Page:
Korach is the philosophical progenitor of postmodern egalitarianism. Suffused with self-allocated, chimeric rank, Korach attempts to deconstruct the assigned and stratified roles legally ordained through Moshe’s direct Godly interaction. There is a biblical prohibition, with tenure today,
“not to be like Korach and his assemblage.”
The parameters of this prohibition are not singular. One parameter is defined as negating the importance of every Jew attaching themselves to an exemplary teacher and role model of Torah.
This morning as I watched an unrelated youtube snippet sent to me, the
“next suggested youtube”
was of the last Lubavitcher Rebbe z’l, whose Yohr Tzeit is on Shabbos. I clicked.
Fortuitously, the Rebbe asked,
“the Talmud says that the teacher one should adhere to, is the imitato dei (as characterised by a holy angel). However, if one has never even seen a holy angel how does one choose the virtuous teacher?”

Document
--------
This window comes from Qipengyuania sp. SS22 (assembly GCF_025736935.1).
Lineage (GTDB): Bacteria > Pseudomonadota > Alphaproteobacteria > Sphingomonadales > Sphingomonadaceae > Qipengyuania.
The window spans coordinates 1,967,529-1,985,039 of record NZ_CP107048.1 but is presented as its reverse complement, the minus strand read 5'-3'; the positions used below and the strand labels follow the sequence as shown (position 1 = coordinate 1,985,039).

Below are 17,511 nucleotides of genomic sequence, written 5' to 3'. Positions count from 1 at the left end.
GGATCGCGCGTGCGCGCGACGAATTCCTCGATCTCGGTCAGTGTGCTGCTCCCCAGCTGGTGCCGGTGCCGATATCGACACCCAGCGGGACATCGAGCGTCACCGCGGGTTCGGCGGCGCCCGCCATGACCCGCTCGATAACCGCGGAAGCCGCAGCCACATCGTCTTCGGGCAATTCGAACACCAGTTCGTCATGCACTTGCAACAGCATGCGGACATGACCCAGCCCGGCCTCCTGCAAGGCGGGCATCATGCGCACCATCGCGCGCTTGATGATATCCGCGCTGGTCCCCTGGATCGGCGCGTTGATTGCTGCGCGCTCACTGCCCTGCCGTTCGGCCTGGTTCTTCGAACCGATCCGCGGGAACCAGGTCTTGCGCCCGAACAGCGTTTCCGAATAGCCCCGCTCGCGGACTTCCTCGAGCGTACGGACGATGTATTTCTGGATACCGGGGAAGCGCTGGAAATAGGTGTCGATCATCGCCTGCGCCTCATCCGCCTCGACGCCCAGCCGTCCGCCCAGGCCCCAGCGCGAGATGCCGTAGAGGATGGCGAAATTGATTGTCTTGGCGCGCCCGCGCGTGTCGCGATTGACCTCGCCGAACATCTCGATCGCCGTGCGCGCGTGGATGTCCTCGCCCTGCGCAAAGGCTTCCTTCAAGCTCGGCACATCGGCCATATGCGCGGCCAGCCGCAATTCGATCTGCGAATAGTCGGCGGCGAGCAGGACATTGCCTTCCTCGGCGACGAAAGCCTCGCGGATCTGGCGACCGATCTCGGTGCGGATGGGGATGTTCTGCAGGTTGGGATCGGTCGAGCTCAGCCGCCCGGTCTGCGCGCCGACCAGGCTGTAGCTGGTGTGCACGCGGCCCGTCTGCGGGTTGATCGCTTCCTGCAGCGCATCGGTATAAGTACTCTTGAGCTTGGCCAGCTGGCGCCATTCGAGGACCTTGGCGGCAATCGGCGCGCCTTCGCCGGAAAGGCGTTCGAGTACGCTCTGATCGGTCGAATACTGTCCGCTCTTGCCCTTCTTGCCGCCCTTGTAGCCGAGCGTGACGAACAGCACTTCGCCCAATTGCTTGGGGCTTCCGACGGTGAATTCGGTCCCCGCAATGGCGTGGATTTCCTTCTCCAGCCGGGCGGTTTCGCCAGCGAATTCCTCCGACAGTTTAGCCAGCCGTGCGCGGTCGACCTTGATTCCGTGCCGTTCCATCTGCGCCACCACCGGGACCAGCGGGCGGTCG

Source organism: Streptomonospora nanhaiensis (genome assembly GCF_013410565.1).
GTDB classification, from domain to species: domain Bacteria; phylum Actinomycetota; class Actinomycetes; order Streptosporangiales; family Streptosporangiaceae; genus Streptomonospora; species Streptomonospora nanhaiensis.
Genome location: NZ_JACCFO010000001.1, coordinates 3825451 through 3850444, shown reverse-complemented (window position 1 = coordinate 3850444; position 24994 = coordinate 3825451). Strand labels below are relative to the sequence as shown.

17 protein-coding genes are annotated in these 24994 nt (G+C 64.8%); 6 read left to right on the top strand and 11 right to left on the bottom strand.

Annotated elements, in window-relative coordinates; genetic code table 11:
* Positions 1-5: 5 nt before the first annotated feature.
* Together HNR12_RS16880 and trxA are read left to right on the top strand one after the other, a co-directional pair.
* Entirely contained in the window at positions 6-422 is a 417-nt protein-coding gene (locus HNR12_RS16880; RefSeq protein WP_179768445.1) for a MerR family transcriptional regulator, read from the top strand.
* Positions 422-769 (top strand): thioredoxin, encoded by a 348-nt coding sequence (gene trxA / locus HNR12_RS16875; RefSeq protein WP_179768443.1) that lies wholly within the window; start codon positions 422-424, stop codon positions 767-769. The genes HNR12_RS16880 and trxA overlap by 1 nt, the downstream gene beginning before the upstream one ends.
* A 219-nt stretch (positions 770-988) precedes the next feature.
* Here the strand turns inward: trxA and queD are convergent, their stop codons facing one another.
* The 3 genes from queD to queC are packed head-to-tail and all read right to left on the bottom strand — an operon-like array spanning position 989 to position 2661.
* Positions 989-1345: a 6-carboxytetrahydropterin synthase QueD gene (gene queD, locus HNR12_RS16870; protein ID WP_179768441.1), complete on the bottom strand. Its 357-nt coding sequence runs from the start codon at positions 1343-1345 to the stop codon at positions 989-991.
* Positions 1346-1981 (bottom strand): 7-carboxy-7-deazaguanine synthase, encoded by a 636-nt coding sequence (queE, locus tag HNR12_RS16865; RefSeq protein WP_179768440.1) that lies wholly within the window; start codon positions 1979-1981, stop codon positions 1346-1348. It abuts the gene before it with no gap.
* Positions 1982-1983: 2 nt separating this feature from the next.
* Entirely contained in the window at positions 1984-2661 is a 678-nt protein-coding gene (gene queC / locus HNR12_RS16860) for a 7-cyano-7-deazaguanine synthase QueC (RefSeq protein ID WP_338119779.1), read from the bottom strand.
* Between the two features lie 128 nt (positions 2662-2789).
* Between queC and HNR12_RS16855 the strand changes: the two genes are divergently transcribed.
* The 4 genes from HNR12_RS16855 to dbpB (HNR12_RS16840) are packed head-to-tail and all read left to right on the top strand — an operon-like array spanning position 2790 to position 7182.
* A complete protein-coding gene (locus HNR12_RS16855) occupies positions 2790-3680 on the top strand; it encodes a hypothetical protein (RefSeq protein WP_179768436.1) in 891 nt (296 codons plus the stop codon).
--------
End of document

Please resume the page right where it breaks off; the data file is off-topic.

He answered, quoting the Talmud in Yevamos, that the archetypical Jew exudes the traits of mercy, self-effacedness and kindness. Furthermore, these traits are self-evident and not “advertised”.
Indeed, after he left his father’s house, the Lubavitcher Rebbe’s own role-modeled teacher became his father-in-law, the Rayatz. As noted by Rav Soloveitchik* (whose role model after he left his father’s house, was Rav Chaim Heller), based on an explicit Rashi in the book of Bereishis, even after a prime teacher’s demise, one should implant the teacher, who is spiritually a part of the mosaic soul, in front of him and interrogate that behavioural reality to determine major decisions we confront in life.
There is no antinomian expression intended in the above. Both sides of the coin: the Baal HaTanya and the Nefesh HaChaim describe the soul of the Tzadik teacher and mentor through the same prism.
- the source for this view of the Rav is in Mori V’Rabbi, Rav Schachter’s Nefesh HoRav.